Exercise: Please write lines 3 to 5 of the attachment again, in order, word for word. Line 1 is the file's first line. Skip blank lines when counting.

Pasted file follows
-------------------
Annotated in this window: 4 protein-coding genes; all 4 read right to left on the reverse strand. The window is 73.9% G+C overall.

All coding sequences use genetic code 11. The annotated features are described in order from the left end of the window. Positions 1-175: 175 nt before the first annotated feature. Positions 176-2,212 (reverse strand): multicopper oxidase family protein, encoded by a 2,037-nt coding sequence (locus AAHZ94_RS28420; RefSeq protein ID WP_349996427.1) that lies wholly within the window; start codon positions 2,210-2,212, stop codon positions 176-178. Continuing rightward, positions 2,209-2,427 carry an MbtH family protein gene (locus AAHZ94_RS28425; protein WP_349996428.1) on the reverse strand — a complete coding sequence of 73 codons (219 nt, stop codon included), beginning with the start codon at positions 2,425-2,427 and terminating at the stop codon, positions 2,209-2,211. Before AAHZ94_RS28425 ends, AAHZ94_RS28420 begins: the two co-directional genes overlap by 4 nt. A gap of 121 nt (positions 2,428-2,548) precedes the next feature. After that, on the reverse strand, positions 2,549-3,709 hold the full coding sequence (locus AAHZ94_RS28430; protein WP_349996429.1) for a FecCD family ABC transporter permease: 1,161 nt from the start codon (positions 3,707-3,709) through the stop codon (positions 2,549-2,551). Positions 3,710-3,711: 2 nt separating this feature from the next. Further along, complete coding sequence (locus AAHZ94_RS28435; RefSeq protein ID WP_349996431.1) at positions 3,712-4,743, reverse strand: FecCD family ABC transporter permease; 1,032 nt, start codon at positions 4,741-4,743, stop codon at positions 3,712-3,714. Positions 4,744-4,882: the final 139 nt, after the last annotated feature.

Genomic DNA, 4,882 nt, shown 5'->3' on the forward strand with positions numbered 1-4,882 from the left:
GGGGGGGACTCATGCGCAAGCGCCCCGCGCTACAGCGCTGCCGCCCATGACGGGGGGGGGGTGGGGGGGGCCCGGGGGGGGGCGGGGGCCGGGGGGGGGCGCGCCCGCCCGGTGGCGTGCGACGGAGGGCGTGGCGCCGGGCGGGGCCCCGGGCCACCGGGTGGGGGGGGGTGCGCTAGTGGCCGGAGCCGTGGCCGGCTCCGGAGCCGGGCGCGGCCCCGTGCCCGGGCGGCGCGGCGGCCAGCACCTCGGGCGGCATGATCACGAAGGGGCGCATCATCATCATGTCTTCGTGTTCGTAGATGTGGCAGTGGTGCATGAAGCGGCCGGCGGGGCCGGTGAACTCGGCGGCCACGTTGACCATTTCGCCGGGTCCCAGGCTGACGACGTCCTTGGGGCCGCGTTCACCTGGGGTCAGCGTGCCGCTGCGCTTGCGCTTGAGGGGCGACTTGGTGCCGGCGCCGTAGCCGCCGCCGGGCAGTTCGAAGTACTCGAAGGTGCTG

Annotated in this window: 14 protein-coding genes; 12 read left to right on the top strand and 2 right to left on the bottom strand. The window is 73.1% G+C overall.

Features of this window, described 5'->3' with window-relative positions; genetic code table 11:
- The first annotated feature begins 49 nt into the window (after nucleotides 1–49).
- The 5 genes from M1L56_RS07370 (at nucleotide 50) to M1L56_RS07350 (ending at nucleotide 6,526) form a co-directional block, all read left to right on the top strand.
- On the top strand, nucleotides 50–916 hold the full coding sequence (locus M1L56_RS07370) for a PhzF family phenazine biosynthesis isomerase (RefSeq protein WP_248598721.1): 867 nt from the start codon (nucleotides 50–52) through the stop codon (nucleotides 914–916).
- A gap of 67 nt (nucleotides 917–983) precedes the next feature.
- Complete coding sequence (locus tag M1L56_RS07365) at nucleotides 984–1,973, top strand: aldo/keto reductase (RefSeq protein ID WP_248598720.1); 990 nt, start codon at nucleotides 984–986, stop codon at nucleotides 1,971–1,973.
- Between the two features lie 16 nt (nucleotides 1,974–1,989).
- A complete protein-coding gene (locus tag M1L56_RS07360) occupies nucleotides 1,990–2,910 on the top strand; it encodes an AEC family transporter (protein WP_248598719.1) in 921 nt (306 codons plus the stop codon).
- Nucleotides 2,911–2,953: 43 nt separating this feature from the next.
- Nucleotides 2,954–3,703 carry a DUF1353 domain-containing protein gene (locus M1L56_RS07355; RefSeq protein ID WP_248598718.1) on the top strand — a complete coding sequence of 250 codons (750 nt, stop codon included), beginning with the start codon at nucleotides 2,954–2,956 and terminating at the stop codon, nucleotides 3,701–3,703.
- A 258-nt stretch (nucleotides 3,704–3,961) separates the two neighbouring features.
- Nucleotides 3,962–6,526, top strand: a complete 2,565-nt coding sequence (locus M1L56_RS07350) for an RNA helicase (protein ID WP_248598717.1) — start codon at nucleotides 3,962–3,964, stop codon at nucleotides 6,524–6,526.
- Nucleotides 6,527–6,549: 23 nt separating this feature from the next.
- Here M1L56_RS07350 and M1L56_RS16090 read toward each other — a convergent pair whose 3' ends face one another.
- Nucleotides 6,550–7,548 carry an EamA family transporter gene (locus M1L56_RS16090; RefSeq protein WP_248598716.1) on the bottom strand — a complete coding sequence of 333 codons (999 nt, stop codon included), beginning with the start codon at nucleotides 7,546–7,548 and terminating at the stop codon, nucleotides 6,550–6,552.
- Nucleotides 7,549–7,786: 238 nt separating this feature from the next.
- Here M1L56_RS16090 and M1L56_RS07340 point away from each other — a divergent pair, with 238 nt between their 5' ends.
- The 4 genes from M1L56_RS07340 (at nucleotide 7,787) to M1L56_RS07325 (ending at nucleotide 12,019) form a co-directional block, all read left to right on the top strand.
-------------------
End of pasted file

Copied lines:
Genomic DNA, 4,882 nt, shown 5'->3' on the forward strand with positions numbered 1-4,882 from the left:
GGGGGGGACTCATGCGCAAGCGCCCCGCGCTACAGCGCTGCCGCCCATGACGGGGGGGGGGTGGGGGGGGCCCGGGGGGGGGCGGGGGCCGGGGGGGGGCGCGCCCGCCCGGTGGCGTGCGACGGAGGGCGTGGCGCCGGGCGGGGCCCCGGGCCACCGGGTGGGGGGGGGTGCGCTAGTGGCCGGAGCCGTGGCCGGCTCCGGAGCCGGGCGCGGCCCCGTGCCCGGGCGGCGCGGCGGCCAGCACCTCGGGCGGCATGATCACGAAGGGGCGCATCATCATCATGTCTTCGTGTTCGTAGATGTGGCAGTGGTGCATGAAGCGGCCGGCGGGGCCGGTGAACTCGGCGGCCACGTTGACCATTTCGCCGGGTCCCAGGCTGACGACGTCCTTGGGGCCGCGTTCACCTGGGGTCAGCGTGCCGCTGCGCTTGCGCTTGAGGGGCGACTTGGTGCCGGCGCCGTAGCCGCCGCCGGGCAGTTCGAAGTACTCGAAGGTGCTG

Annotated in this window: 14 protein-coding genes; 12 read left to right on the top strand and 2 right to left on the bottom strand. The window is 73.1% G+C overall.